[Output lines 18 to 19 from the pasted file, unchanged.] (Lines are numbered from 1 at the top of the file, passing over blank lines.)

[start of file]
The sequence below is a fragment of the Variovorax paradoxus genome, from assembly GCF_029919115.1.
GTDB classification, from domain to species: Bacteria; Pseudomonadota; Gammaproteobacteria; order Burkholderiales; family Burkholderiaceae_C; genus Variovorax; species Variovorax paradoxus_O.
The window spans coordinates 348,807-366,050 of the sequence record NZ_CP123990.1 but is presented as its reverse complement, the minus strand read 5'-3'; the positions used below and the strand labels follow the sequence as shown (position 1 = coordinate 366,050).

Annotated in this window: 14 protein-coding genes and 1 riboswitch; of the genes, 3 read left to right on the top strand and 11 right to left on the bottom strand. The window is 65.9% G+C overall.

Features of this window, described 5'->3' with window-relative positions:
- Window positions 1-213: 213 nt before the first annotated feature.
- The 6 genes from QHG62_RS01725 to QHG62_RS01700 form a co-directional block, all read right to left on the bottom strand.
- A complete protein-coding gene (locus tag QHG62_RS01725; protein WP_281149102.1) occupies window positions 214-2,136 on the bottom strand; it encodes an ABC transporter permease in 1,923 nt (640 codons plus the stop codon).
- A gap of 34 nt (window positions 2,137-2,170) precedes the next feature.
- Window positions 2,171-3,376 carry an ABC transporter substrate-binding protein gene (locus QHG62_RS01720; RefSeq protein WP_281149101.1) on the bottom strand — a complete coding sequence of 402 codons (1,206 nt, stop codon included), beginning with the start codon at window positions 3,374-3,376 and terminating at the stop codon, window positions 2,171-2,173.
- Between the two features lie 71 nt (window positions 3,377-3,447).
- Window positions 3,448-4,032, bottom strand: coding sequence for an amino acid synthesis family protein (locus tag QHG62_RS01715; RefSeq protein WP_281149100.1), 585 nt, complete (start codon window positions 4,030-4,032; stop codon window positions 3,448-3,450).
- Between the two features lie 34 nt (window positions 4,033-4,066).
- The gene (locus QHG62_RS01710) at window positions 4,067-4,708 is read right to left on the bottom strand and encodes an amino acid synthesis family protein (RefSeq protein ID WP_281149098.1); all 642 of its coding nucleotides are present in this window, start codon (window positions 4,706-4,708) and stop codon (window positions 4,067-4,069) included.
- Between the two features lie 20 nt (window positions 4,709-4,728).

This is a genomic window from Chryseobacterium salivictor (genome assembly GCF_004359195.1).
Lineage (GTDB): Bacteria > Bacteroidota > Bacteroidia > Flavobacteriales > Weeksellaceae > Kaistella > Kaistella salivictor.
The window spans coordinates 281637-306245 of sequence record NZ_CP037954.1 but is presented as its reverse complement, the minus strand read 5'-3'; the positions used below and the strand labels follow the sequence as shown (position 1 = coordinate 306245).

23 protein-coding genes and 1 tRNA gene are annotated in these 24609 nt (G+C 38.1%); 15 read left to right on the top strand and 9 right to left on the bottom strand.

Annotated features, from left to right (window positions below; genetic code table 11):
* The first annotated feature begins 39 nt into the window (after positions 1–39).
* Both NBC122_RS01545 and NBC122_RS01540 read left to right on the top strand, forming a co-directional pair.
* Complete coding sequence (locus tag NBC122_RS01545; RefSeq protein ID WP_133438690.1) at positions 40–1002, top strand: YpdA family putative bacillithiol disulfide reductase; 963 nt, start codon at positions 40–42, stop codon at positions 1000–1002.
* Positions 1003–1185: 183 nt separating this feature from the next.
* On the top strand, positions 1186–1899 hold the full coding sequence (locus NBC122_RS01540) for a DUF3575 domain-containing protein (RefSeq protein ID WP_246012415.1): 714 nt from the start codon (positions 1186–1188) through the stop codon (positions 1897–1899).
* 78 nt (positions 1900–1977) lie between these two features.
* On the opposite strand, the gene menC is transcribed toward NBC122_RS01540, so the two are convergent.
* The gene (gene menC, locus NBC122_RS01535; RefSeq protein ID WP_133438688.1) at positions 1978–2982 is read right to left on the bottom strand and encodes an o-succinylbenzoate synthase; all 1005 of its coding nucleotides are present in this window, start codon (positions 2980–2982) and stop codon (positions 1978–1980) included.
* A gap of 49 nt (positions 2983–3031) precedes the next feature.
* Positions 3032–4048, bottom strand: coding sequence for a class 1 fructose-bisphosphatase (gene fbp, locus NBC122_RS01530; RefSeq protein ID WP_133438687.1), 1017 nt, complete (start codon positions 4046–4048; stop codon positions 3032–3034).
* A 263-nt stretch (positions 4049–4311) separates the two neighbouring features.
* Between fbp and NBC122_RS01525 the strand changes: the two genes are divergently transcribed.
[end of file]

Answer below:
The window spans coordinates 281637-306245 of sequence record NZ_CP037954.1 but is presented as its reverse complement, the minus strand read 5'-3'; the positions used below and the strand labels follow the sequence as shown (position 1 = coordinate 306245).

23 protein-coding genes and 1 tRNA gene are annotated in these 24609 nt (G+C 38.1%); 15 read left to right on the top strand and 9 right to left on the bottom strand.